Why pending bill in Michigan Senate is so controversial
WASHINGTON – Municipal bond market players in Michigan are at odds over a bill pending in the state Senate would require localities to sell municipal bond issues over $500,000 on a competitive or public basis to the underwriter offering the lowest interest cost.
The municipalities also would have to publish a notice of sale at least seven days before the sale under amendments to the Revised Municipal Finance Act (Senate Bill No. 1054), which was drafted by John Axe, senior counsel at Clark Hill in Detroit.
The measure was introduced on June 7 by Senate Finance Committee Chair Jack Brandenburg, a Republican from the eighth district in Harrison Township.
Axe, who said his clients include the Detroit Legal News, said the bill is an attempt to go back almost 20 years ago when the Municipal Finance Act required local governments to sell bonds competitively with public notices of the sales.
In 2001, he said, the Michigan Legislature revised the Municipal Finance Act to allow municipalities to sell bonds on a negotiated or a competitive basis. At the time, state lawmakers promised to revise the new law if it didn’t work, Axe said.
During the last four years, fewer than 10% to 15% of bond issues have been sold on a competitive basis, which saves issuers money, Axe said, adding, “We even require competitive bidding for a garbage truck.”
“It’s changed dramatically,” said Axe. “But there’s no way of tracking it because there’s no public sale notice requirement.”
But Patrick McGow, a principal at Miller Canfield and head of its public finance group, said the earlier bill, which dated back to the 1940s, only required certain bond issues to be sold competitively and contained many exceptions. The Revised Municipal Finance Law was passed in 2001 to allow local governments to decide how to sell their bonds, he said. The pending bill would amend that law.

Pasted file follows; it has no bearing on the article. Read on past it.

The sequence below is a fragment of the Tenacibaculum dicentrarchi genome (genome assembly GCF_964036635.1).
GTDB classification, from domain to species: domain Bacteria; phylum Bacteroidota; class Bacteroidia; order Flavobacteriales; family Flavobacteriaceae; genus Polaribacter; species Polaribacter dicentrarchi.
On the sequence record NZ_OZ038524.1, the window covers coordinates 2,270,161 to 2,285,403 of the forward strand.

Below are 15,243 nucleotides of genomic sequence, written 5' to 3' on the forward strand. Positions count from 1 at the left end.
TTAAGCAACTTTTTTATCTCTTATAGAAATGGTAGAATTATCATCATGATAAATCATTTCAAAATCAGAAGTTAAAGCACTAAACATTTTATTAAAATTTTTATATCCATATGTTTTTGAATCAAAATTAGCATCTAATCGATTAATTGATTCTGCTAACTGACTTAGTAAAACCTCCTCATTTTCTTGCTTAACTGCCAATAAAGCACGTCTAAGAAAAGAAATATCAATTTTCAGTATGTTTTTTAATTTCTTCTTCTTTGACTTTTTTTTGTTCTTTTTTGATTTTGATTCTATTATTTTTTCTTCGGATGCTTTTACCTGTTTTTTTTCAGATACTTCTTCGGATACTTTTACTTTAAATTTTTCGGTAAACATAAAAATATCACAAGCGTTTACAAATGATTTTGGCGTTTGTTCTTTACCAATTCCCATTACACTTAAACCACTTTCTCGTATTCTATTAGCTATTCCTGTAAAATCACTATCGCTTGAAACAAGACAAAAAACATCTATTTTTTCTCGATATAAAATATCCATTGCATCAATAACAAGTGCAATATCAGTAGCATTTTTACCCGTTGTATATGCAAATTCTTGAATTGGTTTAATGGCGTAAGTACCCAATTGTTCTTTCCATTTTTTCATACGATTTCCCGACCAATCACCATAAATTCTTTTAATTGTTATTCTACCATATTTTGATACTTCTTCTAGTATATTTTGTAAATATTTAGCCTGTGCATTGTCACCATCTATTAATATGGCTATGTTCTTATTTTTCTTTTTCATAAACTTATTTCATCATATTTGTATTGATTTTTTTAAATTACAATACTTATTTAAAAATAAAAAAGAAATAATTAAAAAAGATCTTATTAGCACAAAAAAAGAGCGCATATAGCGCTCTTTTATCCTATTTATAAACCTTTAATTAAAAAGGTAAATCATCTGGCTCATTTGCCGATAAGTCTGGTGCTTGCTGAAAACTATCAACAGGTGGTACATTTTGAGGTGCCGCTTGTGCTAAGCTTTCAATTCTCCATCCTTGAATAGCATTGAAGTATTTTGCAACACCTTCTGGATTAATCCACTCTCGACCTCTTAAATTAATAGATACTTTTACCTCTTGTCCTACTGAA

“From my perspective, we oppose [the bill] because the legislation would restrict the ability of local governments and school districts to select the best method to sell bonds at the lowest rate and cost to the taxpayer,” he said. “There are many issuers, credits, financial structures, and programs where a competitive sale is not the best choice.”
McGow also noted the bill would treat state and local issuers differently.
Mike Nicholas, chief executive officer of the Bond Dealers of America, warned the bill “would create unintended consequences by increasing debt cost for municipalities and schools, reducing timely access to the capital markets, and isolating municipalities from much of the municipal securities market and advisors in that market.”
Nicholas stressed that BDA is not taking a position in the long-standing debate over whether competitive or negotiated underwritings are more cost-effective for municipal issuers.
“However, what is beyond debate is that categorically eliminating the ability of Michigan municipalities to access the marketplace through negotiated underwritings will limit their ability to respond to market conditions, create unnecessary hurdles to market access, and diminish the cost-effectiveness of their bond issuances,” Nicholas said. “The end result will be increased costs to the taxpayer, especially for those constituents of issuers whose bond offerings are more complex, whose credit quality is less than ideal, or who sell public debt in distressed or volatile market environments.”
“We call on the Senate to reject Senate Bill No. 1054 and allow municipalities to be able to continue to issue debt in the manner that works best for them, and not to force a one-size-fits-all methodology that will cost taxpayers more of their hard-earned money,” he said.
Some legislative observers in Michigan said the bill doesn’t have much of a chance of passage because the Legislature is currently out on summer recess and there are not many legislative days left in the session.
“At this point I don’t think it has much legs,” said one source who did not want to be identified.
But Axe said, “I think we’ve got a good chance of getting it passed.”
Brandenburg is term-limited and must leave the Michigan Senate at the end of the session. State senators are limited to two four-year terms, sources said. Brandenburg would like this bill to be part of his legacy, they said.